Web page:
School alum helps Rickards raise funds

A Rickards Senior High School alum convinced his class to produce a talent show to help fund Rickard’s band trip to perform in the National Independence Parade in Washington D.C.

Jimmie Thomas, 24, a senior broadcast student from Tallahassee said he was watching a newscast that said the high school band was in the process of fundraising and needed additional funds.

With that information, Thomas and his classmates decided to help the band fund the trip with the proceeds that would be raised by an event that would count as their final project.

“We knew we couldn’t keep the money, so as a class we decided to put on a talent show. That way the event would be cost-effective and it would draw a diverse crowd so the band would receive more money,” Thomas said.

Florida A&M alum and Band Director of Rickards High School Band, Quincy Griffin said he was “blessed beyond measure.”

“This class put on an event that could have produced revenue for anything but they chose to give it to the band,” Griffin said. “It was a very unselfish act and their blessing is on the way.”

Griffin said students who usually receive an opportunity to raise money keep it for themselves.

“Most students feel they have to give something to get something,” he said.

“The invitation was genuine.”

He also said he loved the experience for the kids.

“It was a great opportunity for the Rickard students to see that you have to give,” he said. “In the process you (also) learn how to give and not just do it because someone expects you to. What you sow is what you reap.”

The Sports Recreation and Facility Management class, who called themselves LEI promotions, named after the prefix of the class, produced “Tallahassee’s Got Talent” Thursday night.

The show was hosted by Brooke England of 90.5, and featured participants who showcased Hip-Hop dances, singing, poetry, rapping and stepping. There was also a special guest performance by “Sonny Rich,” who performed his No.1 independent song on the Billboard charts and No.1 independent song on, “Stunner.”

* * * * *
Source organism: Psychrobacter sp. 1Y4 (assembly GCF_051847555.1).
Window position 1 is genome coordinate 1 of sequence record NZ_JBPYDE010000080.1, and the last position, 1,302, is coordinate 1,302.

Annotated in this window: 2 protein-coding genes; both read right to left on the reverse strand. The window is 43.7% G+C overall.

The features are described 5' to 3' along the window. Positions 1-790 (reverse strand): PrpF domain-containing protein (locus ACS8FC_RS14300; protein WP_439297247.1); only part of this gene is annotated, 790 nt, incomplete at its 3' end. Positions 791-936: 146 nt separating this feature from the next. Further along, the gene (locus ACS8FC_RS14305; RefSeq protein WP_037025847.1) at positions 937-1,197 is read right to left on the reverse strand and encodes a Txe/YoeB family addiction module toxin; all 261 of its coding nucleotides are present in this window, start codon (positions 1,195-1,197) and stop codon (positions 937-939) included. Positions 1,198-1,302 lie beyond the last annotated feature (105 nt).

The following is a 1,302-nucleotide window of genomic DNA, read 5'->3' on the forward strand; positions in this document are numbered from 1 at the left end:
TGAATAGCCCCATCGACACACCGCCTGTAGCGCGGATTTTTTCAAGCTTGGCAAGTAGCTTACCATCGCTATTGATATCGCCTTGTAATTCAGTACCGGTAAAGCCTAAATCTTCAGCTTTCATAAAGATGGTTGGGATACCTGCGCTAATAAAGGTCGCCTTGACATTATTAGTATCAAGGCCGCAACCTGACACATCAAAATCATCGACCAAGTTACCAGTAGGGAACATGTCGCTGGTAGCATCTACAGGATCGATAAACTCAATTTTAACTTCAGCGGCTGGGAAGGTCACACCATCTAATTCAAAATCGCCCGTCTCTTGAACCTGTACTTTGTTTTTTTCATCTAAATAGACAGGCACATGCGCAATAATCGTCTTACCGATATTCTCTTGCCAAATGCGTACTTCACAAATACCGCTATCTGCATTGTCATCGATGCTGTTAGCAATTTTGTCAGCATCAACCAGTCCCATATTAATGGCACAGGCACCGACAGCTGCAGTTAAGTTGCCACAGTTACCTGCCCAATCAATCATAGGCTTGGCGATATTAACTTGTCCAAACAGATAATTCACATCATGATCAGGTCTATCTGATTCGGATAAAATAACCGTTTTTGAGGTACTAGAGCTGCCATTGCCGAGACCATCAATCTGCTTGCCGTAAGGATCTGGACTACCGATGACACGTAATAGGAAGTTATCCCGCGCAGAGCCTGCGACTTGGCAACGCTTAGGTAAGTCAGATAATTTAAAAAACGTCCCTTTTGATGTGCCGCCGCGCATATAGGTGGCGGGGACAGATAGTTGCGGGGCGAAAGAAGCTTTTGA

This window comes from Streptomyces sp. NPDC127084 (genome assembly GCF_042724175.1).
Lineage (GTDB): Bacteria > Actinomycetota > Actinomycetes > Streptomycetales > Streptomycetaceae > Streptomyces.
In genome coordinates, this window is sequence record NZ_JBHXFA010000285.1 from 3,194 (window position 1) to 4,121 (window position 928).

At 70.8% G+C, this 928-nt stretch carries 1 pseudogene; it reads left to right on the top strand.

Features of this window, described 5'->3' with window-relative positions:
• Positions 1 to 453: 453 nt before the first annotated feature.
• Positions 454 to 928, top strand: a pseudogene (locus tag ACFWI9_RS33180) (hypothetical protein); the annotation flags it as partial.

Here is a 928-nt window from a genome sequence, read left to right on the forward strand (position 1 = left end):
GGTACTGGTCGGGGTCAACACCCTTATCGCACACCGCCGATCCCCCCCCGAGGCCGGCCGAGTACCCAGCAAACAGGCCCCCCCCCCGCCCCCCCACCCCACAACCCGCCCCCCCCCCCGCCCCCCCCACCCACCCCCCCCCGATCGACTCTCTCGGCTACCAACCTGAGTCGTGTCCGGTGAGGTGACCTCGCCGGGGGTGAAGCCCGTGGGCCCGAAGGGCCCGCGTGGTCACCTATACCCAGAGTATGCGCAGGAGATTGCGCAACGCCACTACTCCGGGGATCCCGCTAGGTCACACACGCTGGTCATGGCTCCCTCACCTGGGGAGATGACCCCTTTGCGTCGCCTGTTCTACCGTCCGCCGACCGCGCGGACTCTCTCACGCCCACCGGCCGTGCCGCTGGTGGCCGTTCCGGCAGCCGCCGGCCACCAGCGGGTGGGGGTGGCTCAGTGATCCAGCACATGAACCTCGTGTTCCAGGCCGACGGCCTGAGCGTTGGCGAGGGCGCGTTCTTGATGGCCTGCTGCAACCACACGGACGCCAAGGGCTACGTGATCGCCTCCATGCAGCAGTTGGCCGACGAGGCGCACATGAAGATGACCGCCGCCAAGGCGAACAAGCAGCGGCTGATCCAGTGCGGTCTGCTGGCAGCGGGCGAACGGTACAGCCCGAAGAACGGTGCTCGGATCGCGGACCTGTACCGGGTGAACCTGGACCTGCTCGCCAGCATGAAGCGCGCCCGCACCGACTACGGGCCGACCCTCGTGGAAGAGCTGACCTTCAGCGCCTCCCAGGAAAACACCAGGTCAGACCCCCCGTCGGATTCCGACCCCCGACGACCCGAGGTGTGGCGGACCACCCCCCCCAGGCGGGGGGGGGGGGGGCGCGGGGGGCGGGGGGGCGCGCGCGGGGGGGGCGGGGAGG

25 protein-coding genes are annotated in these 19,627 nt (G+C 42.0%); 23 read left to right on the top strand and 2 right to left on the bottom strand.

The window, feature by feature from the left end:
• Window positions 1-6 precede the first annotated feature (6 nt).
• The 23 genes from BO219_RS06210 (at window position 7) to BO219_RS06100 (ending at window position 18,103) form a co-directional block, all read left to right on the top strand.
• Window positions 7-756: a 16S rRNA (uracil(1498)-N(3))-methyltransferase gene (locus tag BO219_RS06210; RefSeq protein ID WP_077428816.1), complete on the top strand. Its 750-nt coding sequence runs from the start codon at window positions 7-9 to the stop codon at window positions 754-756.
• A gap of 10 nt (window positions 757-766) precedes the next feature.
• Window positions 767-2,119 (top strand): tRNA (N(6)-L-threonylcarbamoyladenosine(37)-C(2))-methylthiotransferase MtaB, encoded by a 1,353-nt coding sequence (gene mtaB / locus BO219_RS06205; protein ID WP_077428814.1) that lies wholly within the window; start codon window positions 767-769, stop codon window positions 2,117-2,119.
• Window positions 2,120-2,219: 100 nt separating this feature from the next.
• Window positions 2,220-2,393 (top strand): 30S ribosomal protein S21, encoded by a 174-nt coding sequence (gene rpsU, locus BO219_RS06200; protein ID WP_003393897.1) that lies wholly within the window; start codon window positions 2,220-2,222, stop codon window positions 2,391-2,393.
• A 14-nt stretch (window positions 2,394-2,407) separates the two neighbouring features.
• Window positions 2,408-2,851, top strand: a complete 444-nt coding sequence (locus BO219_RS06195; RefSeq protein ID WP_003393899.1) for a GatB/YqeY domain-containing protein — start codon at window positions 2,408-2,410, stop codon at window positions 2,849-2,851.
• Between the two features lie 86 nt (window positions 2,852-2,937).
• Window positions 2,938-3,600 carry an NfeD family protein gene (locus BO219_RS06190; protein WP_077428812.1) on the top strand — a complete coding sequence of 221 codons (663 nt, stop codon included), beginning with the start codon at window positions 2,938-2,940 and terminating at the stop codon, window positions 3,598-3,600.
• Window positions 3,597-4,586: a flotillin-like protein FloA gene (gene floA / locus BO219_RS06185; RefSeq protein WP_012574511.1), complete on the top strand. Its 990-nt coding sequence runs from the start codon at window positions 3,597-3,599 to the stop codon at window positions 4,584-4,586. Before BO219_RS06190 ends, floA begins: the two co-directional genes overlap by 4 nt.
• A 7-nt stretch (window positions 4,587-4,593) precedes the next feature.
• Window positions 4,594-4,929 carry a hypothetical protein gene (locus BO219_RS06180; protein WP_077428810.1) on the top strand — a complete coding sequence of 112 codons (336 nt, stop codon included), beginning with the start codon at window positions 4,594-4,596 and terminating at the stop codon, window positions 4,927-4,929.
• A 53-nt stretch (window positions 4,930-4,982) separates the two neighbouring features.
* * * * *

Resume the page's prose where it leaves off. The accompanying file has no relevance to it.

“The performers were really good and they kept my attention,” Camille Forde, 19, a history education student from Ft. Lauderdale said.

Although the performers kept the audience’s attention, to some, the number of audience members was a disappointment.

“There was no crowd participation,” said Forde. “It would have been much better if more people came.”

Melissa Noland, former Rickards student intern and professor of the Sports Recreation and Facility Management class agreed.

“The show was a success but we wanted more of a turn out so we could have a variety of audience members and of course more money to go toward the band trip,” Noland said.

According to Noland, the event raised $300, minus expenses for security and in-house keeping, to give to the band.

“It was always about giving to a worthy cause,” she said.

Christina Parsons, 23, a senior biology pre-med student from Jacksonville and a LEI Promotions marketing representative said this was not the first time her class gave back to the community.

“Because we did this before, our experience was smooth and productive,” parsons said.

LEI promotions’ first project was a street ball tournament in conjunction with FAMUnity. All proceeds went to Tallahassee’s Big Bend.